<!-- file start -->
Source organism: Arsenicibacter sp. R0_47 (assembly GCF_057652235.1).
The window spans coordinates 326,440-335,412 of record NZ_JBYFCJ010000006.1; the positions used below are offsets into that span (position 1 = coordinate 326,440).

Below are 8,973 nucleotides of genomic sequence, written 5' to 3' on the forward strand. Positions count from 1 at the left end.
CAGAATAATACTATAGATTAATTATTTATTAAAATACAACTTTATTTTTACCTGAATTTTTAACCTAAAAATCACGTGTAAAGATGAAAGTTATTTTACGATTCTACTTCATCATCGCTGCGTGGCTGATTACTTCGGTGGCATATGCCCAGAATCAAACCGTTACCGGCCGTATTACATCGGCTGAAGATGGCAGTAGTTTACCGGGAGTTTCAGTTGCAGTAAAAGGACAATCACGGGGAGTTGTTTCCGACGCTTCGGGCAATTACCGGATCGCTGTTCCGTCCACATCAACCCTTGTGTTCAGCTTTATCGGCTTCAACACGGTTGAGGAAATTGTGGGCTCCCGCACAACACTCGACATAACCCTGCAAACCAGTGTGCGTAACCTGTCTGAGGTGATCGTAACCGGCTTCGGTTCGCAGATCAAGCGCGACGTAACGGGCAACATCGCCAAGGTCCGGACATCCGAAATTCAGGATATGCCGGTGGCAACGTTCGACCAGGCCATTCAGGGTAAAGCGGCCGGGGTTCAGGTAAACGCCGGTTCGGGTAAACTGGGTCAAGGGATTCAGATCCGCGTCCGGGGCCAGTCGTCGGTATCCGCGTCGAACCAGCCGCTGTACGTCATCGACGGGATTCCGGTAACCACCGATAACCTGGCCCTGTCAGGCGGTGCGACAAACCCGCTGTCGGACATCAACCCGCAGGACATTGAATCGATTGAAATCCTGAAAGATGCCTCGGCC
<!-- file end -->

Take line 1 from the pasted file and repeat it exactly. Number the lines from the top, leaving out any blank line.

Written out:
Source organism: Arsenicibacter sp. R0_47 (assembly GCF_057652235.1).